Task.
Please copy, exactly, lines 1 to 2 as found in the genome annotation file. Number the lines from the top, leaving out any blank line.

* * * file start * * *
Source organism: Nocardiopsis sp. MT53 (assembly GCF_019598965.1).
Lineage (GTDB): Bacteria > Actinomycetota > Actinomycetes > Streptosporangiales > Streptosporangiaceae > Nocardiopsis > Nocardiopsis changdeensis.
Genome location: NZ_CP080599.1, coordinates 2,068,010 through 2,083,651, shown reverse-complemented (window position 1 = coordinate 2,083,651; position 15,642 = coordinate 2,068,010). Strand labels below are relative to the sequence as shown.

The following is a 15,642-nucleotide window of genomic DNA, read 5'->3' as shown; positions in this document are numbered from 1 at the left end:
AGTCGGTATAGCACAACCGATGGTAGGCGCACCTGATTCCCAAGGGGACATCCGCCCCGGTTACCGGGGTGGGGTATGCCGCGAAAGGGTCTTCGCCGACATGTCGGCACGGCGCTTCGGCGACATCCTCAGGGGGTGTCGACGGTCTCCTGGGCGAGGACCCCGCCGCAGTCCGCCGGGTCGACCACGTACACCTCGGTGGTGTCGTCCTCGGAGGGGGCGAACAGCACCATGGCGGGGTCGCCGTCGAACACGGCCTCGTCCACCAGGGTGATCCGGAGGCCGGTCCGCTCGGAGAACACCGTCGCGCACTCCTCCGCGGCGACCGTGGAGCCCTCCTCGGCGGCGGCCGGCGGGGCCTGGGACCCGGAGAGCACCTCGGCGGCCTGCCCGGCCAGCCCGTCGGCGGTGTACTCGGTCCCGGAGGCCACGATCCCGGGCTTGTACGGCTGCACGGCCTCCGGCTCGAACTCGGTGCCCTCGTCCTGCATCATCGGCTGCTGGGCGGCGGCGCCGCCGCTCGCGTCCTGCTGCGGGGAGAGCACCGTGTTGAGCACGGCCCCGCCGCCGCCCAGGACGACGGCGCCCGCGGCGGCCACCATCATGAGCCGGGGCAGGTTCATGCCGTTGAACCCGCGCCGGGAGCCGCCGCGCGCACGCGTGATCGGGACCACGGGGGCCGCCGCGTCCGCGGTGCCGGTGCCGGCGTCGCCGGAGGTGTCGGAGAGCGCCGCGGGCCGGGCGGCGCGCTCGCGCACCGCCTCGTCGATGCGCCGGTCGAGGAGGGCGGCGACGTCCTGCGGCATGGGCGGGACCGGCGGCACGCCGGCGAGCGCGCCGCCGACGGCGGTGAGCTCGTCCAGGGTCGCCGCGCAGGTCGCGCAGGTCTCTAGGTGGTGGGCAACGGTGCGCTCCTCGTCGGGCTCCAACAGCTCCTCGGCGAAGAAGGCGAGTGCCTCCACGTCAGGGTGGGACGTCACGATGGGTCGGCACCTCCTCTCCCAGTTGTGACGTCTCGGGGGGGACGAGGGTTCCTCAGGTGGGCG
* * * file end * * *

Source organism: Nocardiopsis sp. MT53 (assembly GCF_019598965.1).
Lineage (GTDB): Bacteria > Actinomycetota > Actinomycetes > Streptosporangiales > Streptosporangiaceae > Nocardiopsis > Nocardiopsis changdeensis.